What we have now, though, is a full-blown idea of the Lord, with God the Father representing His soul, the Son representing his body, and the Holy Spirit representing His actions and His impact on people.

(References: Teachings about the Lord 58; True Christian Religion 138, 139, 140, 142, 153, 158, 163, 164, 166, 167, 168, 170, 172)

From Swedenborg's Works

True Christian Religion #163

True Christian Religion (Chadwick translation)

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163. THE DIVINE TRINITY

I have discussed God the Creator, and at the same time the creation, and then the Lord the Redeemer, and at the same time the process of redemption; and now finally the Holy Spirit, and at the same time how God works. So having discussed God the Three-in-one, I must now also discuss the Divine Trinity, a subject familiar to Christian people, yet actually one they know nothing about. For this is the only way of acquiring a correct idea of God; and a correct idea of God is to the congregation like the sanctuary and altar in a church, or like a crown on the head and a sceptre in the hand of a king, as he sits upon his throne. From this hangs the whole body of theology, like a chain from its anchor-point. If you are prepared to believe me, the idea everyone has of God determines his place in the heavens. It is like the touchstone used to test gold and silver, that is to say, it tests the nature of the good and truth a person has. For he cannot have any good which leads to salvation except from God, nor any truth which does not get its quality from the good deep within it. But to reveal the nature of the Divine Trinity so that it can be seen by both eyes, the discussion must be split up into propositions, as follows.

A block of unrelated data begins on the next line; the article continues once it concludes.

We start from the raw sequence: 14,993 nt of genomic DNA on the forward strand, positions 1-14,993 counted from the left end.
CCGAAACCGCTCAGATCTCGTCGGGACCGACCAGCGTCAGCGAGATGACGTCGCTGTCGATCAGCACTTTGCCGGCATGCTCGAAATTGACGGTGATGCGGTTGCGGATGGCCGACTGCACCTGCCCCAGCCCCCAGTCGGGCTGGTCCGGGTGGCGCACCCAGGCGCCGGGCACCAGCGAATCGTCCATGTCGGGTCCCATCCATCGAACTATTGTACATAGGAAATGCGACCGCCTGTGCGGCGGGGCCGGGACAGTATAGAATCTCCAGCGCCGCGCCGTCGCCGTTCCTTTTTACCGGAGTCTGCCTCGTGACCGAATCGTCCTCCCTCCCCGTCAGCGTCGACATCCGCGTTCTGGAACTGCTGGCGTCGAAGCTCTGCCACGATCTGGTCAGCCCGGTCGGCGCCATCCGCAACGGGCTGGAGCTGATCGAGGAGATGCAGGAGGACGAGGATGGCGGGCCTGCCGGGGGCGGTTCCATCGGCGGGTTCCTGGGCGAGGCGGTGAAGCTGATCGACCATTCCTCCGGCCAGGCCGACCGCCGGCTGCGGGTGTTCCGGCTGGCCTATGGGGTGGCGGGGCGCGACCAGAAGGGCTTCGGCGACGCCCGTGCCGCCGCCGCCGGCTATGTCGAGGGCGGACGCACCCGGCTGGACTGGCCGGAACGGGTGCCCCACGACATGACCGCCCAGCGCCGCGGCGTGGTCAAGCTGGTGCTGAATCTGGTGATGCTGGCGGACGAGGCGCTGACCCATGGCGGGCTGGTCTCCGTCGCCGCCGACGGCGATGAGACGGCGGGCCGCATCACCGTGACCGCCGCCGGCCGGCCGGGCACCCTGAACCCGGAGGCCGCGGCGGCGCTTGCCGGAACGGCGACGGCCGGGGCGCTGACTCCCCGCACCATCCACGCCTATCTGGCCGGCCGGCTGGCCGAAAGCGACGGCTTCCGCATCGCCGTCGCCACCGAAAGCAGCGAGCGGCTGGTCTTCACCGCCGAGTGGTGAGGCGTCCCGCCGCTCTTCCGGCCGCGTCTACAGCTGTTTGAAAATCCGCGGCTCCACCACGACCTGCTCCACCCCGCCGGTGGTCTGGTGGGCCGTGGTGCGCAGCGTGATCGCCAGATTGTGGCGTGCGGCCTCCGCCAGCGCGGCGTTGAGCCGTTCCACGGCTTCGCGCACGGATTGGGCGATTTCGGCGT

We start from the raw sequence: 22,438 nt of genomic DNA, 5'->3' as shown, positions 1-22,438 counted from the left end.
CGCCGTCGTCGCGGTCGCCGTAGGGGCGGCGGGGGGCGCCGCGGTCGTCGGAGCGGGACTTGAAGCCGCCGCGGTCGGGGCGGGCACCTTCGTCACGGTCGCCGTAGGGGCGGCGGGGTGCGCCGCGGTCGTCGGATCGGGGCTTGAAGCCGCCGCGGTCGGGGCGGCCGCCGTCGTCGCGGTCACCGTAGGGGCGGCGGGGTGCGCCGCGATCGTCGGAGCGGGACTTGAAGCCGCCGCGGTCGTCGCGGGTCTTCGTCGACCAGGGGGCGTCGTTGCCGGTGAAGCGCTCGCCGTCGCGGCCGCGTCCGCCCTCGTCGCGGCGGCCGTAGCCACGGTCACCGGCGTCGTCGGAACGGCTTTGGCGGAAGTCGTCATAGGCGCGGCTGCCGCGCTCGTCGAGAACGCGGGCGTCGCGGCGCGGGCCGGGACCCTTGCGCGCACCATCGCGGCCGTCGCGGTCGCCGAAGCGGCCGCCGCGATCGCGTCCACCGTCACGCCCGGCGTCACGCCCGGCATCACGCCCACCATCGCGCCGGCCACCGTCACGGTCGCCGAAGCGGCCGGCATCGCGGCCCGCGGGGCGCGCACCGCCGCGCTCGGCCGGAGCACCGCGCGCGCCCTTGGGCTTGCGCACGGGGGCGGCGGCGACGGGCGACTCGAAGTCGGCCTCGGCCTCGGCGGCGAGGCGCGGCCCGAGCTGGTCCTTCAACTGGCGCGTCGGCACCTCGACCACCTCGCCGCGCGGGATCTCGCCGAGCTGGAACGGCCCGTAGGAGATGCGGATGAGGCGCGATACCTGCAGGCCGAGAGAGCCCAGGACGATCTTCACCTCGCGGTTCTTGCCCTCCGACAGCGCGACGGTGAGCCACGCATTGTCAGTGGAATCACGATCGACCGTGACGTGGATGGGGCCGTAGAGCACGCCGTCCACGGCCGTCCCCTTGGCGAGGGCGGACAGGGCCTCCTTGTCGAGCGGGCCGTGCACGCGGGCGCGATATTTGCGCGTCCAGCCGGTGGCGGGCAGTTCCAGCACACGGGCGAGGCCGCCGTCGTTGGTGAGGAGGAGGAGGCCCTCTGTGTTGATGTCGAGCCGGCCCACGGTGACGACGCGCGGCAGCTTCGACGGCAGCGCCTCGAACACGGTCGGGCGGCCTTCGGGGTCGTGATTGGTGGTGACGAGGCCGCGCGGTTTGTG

(i) There is a Divine Trinity consisting of Father, Son and Holy Spirit.

(ii) Those three, Father, Son and Holy Spirit, are the three essentials of a single God, which make one as soul, body and activity do with a person.

(iii) This Trinity did not exist before the creation of the world, but it was provided and made after the creation of the world, when God became incarnate, and then it was in the Lord God, the Redeemer and Saviour, Jesus Christ.

(iv) A Trinity of Divine persons from eternity, or existing before the creation of the world, implies thinking about a Trinity of Gods; and this thought cannot be banished by a verbal confession of belief in one God.

(v) The Trinity of persons was unknown to the Apostolic church, but was the invention of the Council of Nicaea, leading to its introduction into the Roman Catholic church, and thus to the churches which split from it.

(vi) The Trinity as defined by the Council of Nicaea and by Athanasius caused a faith to arise which has perverted the whole Christian church.

(vii) This is the source of the abomination of desolation and the affliction such as never has been nor shall be, both of which the Lord predicted in Daniel, the Gospels and Revelation.

(viii) Further, unless a new heaven and a new church are founded by the Lord, no flesh can be saved.

(ix) From a Trinity of persons, each of which individually is God, as asserted by the Athanasian Creed, many absurd ideas of various kinds have arisen about God, which are mere fancies and abortions.

These propositions will now be explained one by one.